Paul Krugman says that Obama is a return to FDR.
It's not a very surprising sentiment, on the face of it. After all, FDR is to the modern Democratic party what Barry Goldwater or Ronald Reagan is to the modern Republican party. It's also not surprising because we've all been hearing about how this is the biggest financial crisis since the Great Depression--i.e., since Roosevelt appeared on the scene to make it better. And lastly, of course, the loser in the most recent Presidential Election espoused certain positions which haven't been endorsed since President Herbert Hoover (notably, McCain's spending freeze).
What I was interested in, in Krugman's article, was a throwaway line from Rahm Emanuel, the new Chief of Staff. He said, of the opportunity that Obama has to really hit the progressive agenda, “You don’t ever want a crisis to go to waste.”
Naomi Klein's provocative book, The Shock Doctrine: The Rise Of Disaster Capitalism talks about how the Bush Administration and corporations like Haliburton cooperated to find ways to profit from the rebuilding necessary after large-scale destruction; usually through the Bush Administration's waves of privatizations after disasters. The argument always struck me as being similar to 1984, where the governments described in the book spend money, resources, and time building massive seafaring fortresses, and then sink them so that they'll need to build more. The idea is to use whatever situation exists to your own profit. Plain opportunism.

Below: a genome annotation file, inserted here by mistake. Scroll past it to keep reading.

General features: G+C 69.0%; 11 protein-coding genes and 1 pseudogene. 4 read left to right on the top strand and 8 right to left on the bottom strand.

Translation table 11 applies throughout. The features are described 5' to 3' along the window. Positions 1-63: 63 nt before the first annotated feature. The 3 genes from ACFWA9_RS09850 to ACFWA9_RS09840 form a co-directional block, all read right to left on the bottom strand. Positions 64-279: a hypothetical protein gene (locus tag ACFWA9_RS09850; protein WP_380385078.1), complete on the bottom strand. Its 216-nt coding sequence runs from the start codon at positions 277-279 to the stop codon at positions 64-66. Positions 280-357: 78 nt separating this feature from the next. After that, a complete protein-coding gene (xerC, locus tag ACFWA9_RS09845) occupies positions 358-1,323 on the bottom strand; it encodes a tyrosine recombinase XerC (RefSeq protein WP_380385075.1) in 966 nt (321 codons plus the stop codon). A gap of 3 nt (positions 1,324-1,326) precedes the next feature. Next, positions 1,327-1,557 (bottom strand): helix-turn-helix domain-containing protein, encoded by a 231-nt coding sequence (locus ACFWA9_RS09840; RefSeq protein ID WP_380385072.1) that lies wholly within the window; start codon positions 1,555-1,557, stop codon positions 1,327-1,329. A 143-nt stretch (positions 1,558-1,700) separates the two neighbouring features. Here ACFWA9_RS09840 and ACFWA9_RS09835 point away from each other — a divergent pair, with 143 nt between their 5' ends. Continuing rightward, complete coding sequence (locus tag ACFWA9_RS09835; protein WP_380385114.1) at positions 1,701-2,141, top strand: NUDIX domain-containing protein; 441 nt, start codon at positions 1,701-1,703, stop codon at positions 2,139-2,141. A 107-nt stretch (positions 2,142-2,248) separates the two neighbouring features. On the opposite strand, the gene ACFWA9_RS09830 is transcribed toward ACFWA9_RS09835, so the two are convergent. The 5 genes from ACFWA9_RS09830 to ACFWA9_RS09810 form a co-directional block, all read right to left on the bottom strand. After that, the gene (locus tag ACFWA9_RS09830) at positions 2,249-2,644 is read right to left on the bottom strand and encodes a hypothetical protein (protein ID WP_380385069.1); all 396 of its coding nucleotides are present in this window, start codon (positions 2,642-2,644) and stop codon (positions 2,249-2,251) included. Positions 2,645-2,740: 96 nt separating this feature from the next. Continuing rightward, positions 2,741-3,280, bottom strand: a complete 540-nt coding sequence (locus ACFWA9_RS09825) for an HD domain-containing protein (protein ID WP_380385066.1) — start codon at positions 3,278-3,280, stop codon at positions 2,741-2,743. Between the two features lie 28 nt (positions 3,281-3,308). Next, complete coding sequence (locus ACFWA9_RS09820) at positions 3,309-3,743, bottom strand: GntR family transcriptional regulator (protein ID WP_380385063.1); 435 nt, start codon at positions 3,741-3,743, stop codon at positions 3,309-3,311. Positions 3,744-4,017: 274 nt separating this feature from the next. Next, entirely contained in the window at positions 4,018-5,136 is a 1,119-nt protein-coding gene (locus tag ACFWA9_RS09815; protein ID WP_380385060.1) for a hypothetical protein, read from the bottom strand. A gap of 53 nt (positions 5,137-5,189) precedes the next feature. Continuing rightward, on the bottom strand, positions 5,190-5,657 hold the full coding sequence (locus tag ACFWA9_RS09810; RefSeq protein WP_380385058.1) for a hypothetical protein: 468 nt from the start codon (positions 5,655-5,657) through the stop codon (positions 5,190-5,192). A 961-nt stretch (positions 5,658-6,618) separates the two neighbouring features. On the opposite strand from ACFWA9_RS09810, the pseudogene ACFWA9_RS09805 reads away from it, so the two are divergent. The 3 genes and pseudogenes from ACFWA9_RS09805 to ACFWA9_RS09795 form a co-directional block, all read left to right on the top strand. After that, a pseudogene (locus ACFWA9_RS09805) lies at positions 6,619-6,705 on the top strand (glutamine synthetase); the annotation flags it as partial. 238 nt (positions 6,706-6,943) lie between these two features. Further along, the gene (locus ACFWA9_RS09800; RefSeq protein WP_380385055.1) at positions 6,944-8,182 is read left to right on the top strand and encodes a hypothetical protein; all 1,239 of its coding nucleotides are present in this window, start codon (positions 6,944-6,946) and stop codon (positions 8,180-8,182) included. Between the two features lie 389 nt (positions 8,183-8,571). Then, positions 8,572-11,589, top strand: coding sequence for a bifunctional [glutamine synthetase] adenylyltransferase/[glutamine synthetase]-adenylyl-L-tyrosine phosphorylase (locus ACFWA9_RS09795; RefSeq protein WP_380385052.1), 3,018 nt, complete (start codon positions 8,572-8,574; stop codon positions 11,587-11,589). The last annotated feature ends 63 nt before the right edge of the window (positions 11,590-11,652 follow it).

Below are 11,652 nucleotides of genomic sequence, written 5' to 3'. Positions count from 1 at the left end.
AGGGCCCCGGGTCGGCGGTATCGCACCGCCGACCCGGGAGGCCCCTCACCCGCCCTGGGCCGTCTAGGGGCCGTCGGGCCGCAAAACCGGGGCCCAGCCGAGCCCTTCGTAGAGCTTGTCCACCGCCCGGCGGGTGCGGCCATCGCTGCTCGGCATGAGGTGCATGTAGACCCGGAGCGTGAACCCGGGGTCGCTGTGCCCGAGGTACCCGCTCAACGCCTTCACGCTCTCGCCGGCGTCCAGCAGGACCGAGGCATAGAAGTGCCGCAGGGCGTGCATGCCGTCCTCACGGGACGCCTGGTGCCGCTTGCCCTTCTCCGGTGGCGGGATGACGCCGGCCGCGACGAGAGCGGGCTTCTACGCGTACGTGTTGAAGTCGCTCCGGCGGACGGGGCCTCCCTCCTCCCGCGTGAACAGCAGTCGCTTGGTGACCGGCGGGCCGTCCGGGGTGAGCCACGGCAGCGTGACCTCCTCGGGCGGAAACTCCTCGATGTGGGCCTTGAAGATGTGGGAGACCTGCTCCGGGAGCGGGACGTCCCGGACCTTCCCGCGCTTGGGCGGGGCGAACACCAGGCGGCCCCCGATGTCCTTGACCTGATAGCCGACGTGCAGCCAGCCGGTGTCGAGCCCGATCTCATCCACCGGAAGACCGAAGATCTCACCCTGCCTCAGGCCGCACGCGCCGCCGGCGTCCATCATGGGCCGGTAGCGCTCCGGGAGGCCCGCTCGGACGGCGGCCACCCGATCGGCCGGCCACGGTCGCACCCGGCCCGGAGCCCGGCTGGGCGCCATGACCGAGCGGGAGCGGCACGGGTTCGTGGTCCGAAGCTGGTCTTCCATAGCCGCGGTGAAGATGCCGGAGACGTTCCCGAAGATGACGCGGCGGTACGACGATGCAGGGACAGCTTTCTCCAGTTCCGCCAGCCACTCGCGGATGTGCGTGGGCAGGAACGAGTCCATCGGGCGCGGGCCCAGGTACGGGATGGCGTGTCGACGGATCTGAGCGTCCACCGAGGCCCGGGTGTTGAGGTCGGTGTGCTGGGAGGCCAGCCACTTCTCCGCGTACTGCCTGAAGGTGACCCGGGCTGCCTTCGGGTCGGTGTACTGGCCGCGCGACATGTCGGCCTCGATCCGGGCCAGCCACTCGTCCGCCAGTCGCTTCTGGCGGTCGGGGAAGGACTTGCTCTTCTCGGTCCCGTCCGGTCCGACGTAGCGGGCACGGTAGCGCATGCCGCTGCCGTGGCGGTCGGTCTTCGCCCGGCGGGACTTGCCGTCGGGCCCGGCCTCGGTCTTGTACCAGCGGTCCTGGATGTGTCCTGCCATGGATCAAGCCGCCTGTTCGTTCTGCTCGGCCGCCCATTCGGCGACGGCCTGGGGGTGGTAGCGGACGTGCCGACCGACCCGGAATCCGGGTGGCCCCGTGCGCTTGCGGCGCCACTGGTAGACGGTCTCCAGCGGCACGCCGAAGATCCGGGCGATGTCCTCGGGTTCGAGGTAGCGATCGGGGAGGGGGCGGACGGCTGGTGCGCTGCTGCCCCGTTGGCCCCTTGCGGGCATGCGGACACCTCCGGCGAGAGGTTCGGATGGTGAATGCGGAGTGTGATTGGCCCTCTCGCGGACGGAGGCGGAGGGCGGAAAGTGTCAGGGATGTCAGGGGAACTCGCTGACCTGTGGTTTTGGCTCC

Rahm Emanuel is an opportunist. He wants to see the crisis as an opportunity to pass reforms. I would merely caution him to use the crisis to pass needed reforms. The PATRIOT Act is a fantastic example of using a crisis to pass unneeded reforms; and overexploiting the moment will only hurt your legacy and lead to a backlash in the future. Part of bipartisanship is knowing how hard to press the minority you're working with.